GMAT Sample Problem: Data Sufficiency Averages
While you may often see the topic of averages come up in Problem Solving word problems, you can just as easily see averages within an algebraic Data Sufficiency question, such as the following example.
What is the average (arithmetic mean) of x, y and z?
(1) 3x – 2y + 7z = 23
(2) 4x – 3y + 5z = 5 and –x + 6y – 2z = 58
In this data sufficiency question we are asked to find the average of three unknowns. Remember that when asked to find an average, you need to find the sum of the terms divided by the number of terms. In this case we would need to know the sum of x + y + z and divide it by 3. The key to remember, is that we do not need to know x, y and z individually, only their sum. As long as we can do this, we will be able to find the average.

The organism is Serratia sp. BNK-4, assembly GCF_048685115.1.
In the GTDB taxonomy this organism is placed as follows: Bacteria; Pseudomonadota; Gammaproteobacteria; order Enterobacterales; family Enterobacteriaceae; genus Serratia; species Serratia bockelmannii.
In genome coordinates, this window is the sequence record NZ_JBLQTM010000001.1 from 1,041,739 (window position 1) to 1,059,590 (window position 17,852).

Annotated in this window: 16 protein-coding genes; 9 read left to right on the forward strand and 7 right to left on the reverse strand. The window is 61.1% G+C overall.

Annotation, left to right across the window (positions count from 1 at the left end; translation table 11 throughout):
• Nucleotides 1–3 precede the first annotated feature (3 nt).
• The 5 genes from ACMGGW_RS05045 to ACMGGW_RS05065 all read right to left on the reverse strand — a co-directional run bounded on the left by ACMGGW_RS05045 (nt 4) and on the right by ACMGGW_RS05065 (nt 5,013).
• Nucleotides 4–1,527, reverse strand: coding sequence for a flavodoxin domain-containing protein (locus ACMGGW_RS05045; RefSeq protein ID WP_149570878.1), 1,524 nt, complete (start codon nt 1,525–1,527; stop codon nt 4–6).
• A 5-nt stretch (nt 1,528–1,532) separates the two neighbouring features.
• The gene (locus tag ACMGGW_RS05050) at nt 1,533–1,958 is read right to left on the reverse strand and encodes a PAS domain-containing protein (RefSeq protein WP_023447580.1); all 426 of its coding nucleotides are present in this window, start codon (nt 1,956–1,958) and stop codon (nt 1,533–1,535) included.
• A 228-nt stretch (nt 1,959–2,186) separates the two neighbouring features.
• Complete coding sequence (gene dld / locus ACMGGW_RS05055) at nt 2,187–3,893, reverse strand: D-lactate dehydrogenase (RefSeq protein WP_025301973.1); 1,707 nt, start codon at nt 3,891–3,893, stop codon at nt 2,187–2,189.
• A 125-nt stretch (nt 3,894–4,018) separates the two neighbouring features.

Statement 1 tells us 3x – 2y + 7z = 23. From this statement we are unable to determine x, y and z individually and we are also unable to find the sum of x, y and z directly. Statement 1 is, therefore, insufficient.
Statement 2 tells us 4x – 3y + 5z = 5 and –x + 6y – 2z = 58. At first this statement looks insufficient, as we have three equations and two variables, meaning that we are unable to solve for x, y and z. However, if we add these two equations together we get:
If we divide 3x + 3y + 3z = 63 by 3, we are left with x + y + z = 21. As we know the sum of x, y and z, statement 2 is sufficient.
Since statement 2 is sufficient and statement 1 is not, we do not need to check if the statements are sufficient together. Our answer must be (B).